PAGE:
The sharper your SQL skills become, the more robust and error-free your solutions will be. Here are a dozen practical tips to get you started.

Your users probably don’t know a thing about SQL, but you know its value. It’s everywhere, it’s easy to learn, and SQL solutions are simple to implement. Whether you use SQL a lot or sparingly, working smarter with SQL will help you avoid errors and improve performance.

Many SQL are vendor-specific. The following tips apply to Jet and Transact-SQL, but most SQL products are similar.

Note: This article is also available as a PDF download.

1: Working with Jet SQL in the Access SQL window

Access users create SQL statements every time they create a query; they just don’t know it. They’re using the Query Design window, a graphic representation of the actual SQL. Most users can’t create the appropriate SQL statements they need, so the graphical interface is helpful, but it can help you too. If you can’t create errorless SQL code off the top of your head, let the SQL window help out:

  • Create a query using the Query Design window and then copy the code from the SQL window into a VBA module for use in code.
  • When a query in code returns one of VBA’s meaningless error messages, copy the SQL statement to the SQL window and run it. Access will usually return better information about the error than VBA.

You can’t always copy a SQL statement straight from the module to the SQL window. If the statement includes concatenation or variables, add a Debug.Print statement right after the definition statement. Then, if you need to debug the statement, copy the evaluated statement from the Immediate window. For instance, the following statement in code won’t run in the SQL window because of the variables and concatenation:

"SELECT * FROM " & tbl & " ORDER BY " & fld

However, if you follow the statement with a Debug.Print statement, you can copy the evaluated results, which follow, from the Immediate window:

SELECT * FROM Employees ORDER BY HireDate

2: Words reserved by SQL

SQL reserves several words, such as keywords. Avoid using these words to name columns, tables, variables, or any objects. Their use outside of the context in which the engine expects them confuses the engine and generates errors, or worse — incorrect results.

3: The difference between ALL, DISTINCT, and DISTINCTROW

SQL’s SELECT statement supports three predicates: ALL, DISTINCT, and DISTINCTROW. ALL is the default and returns all records that fulfill any specified conditions. DISTINCT limits the results to unique values in a specific column or columns. For instance, the following statement would return only one record for each LastName value:


In other words, if you have a record for both John and Mary Smith, this statement returns only one record for Smith. However, DISTINCT works with all the columns, not just the column that immediately follows. That means, this statement will return a record for both John and Mary because the combined columns don’t produce a duplicate record:


If the SELECT clause references more than one column, the combination of values from all the selected columns must be unique for a given record.

DISTINCT has a few quirks you should know about but might not expect:

  • Don’t use DISTINCT with the asterisk character (*). You must specify columns by name.
  • Any query using DISTINCT isn’t updatable, which makes sense.

While DISTINCT works with columns, DISTINCTROW works with records. (Transact-SQL doesn’t support DISTINCTROW.) This predicate has a few limitations of its own, which can make an error hard to troubleshoot:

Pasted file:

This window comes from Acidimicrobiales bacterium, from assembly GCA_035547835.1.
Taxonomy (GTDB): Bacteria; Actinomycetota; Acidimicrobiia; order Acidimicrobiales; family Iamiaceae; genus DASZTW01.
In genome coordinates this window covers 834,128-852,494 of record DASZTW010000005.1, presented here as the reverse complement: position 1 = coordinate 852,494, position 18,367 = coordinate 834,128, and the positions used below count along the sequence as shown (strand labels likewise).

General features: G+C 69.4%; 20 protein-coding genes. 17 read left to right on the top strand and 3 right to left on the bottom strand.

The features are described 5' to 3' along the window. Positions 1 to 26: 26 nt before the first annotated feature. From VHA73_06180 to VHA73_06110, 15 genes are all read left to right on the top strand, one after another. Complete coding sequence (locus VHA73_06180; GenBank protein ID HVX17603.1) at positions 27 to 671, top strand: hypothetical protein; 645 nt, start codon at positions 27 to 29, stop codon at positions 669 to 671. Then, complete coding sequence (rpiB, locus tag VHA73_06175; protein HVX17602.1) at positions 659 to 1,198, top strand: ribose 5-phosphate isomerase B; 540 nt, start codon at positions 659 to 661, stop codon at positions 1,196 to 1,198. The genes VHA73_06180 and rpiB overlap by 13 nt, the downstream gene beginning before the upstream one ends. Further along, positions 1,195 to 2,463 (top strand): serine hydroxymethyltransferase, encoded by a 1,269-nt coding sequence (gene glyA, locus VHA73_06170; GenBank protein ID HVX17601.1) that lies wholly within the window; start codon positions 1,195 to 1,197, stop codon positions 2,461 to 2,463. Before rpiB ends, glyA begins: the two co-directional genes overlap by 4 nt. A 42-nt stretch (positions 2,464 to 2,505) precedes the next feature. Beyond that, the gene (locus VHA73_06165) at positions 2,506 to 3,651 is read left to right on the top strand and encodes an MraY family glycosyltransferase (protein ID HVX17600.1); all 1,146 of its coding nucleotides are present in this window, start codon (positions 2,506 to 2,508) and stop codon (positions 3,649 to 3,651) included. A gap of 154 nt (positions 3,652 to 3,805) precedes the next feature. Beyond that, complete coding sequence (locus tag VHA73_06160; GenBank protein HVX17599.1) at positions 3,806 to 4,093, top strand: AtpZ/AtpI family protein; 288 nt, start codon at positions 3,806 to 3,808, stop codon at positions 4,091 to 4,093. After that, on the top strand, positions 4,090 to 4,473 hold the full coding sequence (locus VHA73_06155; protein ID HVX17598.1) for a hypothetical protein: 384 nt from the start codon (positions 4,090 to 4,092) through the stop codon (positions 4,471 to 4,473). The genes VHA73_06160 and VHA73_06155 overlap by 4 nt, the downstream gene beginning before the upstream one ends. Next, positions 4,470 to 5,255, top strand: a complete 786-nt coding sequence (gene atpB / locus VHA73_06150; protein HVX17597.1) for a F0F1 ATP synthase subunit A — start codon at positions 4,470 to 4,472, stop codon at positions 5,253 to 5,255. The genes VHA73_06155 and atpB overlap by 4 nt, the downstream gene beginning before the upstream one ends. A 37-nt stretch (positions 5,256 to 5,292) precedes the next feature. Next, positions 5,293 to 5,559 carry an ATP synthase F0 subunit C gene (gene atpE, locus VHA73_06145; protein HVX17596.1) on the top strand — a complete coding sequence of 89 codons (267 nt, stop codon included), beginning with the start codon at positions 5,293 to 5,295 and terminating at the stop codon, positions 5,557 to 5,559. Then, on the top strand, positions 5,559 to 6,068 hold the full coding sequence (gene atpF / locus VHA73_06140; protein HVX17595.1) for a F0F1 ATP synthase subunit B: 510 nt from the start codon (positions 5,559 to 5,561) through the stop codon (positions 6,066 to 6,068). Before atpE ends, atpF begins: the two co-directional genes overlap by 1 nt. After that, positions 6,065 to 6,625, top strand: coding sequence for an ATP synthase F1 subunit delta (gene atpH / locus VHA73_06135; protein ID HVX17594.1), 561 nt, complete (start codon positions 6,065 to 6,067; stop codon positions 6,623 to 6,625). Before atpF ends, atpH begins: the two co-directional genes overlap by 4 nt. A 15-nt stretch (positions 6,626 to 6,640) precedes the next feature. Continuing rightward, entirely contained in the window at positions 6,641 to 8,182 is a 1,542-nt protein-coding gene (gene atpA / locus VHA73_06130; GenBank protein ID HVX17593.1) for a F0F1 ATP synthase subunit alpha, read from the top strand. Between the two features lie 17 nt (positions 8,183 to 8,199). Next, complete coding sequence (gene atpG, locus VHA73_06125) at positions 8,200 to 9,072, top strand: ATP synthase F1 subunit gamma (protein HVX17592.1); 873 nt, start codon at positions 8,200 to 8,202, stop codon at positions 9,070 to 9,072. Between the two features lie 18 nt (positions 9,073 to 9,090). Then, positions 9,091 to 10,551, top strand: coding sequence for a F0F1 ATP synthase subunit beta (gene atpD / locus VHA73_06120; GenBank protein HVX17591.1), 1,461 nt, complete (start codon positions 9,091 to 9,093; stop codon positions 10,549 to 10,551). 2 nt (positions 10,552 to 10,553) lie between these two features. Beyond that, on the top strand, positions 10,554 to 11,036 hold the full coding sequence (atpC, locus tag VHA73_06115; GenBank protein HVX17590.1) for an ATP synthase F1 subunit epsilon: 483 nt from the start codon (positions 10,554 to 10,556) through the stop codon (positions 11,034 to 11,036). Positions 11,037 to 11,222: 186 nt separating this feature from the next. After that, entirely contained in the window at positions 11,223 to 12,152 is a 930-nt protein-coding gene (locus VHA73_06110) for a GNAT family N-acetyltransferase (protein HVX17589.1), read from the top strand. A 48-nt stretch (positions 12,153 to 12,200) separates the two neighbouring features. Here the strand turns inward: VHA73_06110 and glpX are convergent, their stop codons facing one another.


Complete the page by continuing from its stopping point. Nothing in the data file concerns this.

• The engine ignores DISTINCTROW if there’s only one table in the query.
  • The engine ignores DISTINCTROW if you reference all columns from all of the underlying tables.

4: Retrieving only what you need

It’s tempting to use the asterisk character (*) when retrieving data via a SELECT clause, but don’t, unless you really need to retrieve all columns. The more data you retrieve, the slower your application will perform. For optimum performance, retrieve only the columns you need.

5: Variations in aggregates

Both SQL and VBA support aggregate functions, but not the same aggregates. Although they aren’t interchangeable, you can often use one or the other. Table A compares the two types within the context of Jet and Transact-SQL.

Table A

T-SQL Jet VBA Explanation Considers Null
Avg Avg DAvg Returns the mean or average of the specified domain No
Count Count DCount Counts the number of non-Null values in the specified column No
Count(*) Count(*) DCount(*) Counts the number of rows Yes
Sum Sum DSum Totals the values in the specified column No
Min Min DMin Returns the smallest value No
Max Max DMax Returns the largest value No
First Returns the value from the first row in the specified column Yes
Last Returns the value from the last row in the specified column Yes
StDev StDev DStDev Returns sample standard deviation No
StDevP StDevP DStDevP Returns population standard deviation No
Var Var DVar Returns sample variance No
VarP VarP DVarP Returns population deviation No

Don’t use VBA’s domain aggregates when a SQL aggregate will do. When you must use VBA’s domain aggregates, apply an index to the underlying column for best performance. Keep in mind that although SQL’s GROUP BY doesn’t eliminate null values, most SQL aggregates don’t evaluate them. If you want null values considered, you must accommodate them in the expression.

6: GROUP BY considerations

SQL’s GROUP BY clause defines subsets of data. The most important thing to remember when including a GROUP BY clause is to include only those columns that define the subset or summarize data for the subset. In other words, a GROUP BY can’t include extraneous data. For instance, to learn the number of orders placed on a specific date, you’d use a statement similar to the following:

SELECT OrderDate, Count(OrderID)

FROM Orders

GROUP BY OrderDate

This query would return one record for each date. Each record would display the date and the number of orders for that date. You can’t include any other columns.

GROUP BY is versatile. You don’t need to specify a column in the SELECT clause to group by it. For instance, you could omit OrderDate from the above query and return just the count for each date (although the results wouldn’t make much sense). As long as the GROUP BY column is in the source, SQL doesn’t require it in the SELECT clause. On the other hand, if you refer to a column in the SELECT clause, you must also include it in the GROUP BY clause or in an aggregate function. For instance, the following statement doesn’t work because the Freight column isn’t part of an aggregate or the GROUP BY clause: